I always hear the advice that your rent should not be more than 25-30% of your income and I like that advice. But I've never been able to get a clear answer on whether this should be on your gross or net income.

Most of the examples I see out there are based on gross income, like if you make 60K, then your monthly rent should be no more than $1500 a month (60k/12 * 0.3 = 1500). However, that strikes me as a high estimate since taxes are not taken into account at all and 5k in monthly income is significantly lower after that is removed.

So what is the case for using gross income in that calculation? Doesn't using net income provide for better budgeting?

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    Either method will be a general rule of thumb only. Put whichever amount you like down as a placeholder as you build your budget, and then when you've finished your budget come back to each number in detail, including your rent / utilities amount, and determine whether you need to decrease it / get to increase it based on room in your budget. Nov 23, 2017 at 15:00

2 Answers 2


Yes, you really budget from "net." After all deductions on one's paycheck, it's not tough to wind up with 60% left, making the 30% of gross fully half of what you net.

The unasked question is whether this is a good budgeting tool. I think it really isn't. If you can find a place to rent that's a walk from your job, and that rent saves you the full cost of car ownership as well as the hour round trip each day your co-worker commutes, you might justify 50%.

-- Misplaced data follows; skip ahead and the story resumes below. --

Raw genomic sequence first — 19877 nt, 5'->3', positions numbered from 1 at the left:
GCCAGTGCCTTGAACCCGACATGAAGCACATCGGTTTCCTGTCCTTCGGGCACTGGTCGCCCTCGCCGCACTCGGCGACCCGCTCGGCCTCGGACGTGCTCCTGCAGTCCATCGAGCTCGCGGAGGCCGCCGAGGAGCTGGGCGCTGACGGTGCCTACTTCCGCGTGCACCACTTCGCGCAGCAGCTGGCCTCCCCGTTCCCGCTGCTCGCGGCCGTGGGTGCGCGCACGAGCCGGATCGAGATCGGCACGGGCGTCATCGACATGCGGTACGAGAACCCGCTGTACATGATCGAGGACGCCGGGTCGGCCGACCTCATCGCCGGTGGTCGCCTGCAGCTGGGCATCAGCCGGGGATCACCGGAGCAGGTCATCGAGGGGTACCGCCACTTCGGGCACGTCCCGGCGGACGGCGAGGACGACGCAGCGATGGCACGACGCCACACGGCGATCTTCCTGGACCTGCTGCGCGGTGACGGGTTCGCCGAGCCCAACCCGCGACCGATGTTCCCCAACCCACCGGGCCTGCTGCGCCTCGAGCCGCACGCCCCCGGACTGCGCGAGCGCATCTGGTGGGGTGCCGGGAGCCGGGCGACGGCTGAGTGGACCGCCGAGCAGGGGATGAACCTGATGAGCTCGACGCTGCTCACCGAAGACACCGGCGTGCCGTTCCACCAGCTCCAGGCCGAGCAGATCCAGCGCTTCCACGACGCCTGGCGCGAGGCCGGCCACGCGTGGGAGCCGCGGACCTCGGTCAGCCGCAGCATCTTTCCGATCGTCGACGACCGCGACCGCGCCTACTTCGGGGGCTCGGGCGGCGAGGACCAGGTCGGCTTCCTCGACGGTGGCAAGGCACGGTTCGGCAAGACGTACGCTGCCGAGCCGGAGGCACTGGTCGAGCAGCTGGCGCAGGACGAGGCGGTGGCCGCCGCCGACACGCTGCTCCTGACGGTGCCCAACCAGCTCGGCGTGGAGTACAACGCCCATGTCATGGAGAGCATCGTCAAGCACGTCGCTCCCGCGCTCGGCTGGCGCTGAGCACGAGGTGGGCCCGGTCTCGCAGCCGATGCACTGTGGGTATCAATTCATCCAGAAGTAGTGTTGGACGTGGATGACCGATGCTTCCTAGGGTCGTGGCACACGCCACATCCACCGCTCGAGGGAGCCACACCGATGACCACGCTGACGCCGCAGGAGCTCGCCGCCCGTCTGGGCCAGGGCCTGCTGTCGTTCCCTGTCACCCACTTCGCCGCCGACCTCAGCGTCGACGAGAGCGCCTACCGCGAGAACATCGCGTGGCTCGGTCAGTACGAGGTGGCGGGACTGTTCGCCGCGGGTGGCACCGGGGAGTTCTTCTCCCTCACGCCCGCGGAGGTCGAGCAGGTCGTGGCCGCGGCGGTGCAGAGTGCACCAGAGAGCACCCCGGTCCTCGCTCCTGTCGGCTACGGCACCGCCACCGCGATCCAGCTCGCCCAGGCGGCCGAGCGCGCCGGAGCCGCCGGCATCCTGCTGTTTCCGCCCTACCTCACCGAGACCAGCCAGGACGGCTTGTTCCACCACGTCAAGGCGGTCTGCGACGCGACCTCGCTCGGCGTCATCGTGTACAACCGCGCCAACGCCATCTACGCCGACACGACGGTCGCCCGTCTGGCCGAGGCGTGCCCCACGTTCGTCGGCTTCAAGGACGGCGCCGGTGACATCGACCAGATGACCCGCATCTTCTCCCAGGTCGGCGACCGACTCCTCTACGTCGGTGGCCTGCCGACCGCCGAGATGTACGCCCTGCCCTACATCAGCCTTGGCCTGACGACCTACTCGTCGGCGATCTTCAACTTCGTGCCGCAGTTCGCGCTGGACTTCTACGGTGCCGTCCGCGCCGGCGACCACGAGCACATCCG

"Rules of thumb", nearly all of them, should be taken with a grain of salt.

Show me your budget, and I'll know what your priorities are. Your budget is what's right for you, but as a PF blogger, I hope there's a line item for retirement savings, and another for fun.


It's just a rule of thumb, and so it's done from gross to make it easy. If you make $3300 a month, and spent $1000 a month on rent, you're at the limit of what you can afford. It's not like if it's 30.0001% you're screwed but if it's 29.999% everything's fine. Some rents won't include things (wifi, cable, utilities) that others do. Some locations will require you to spend more on transportation. So the real "ok" range is quite wide. But if you're at 60% of gross on rent, you literally cannot make that work because after deductions, you won't have any money for food. If you're at 10% of gross on rent, you probably have a lot more money left over than most people.

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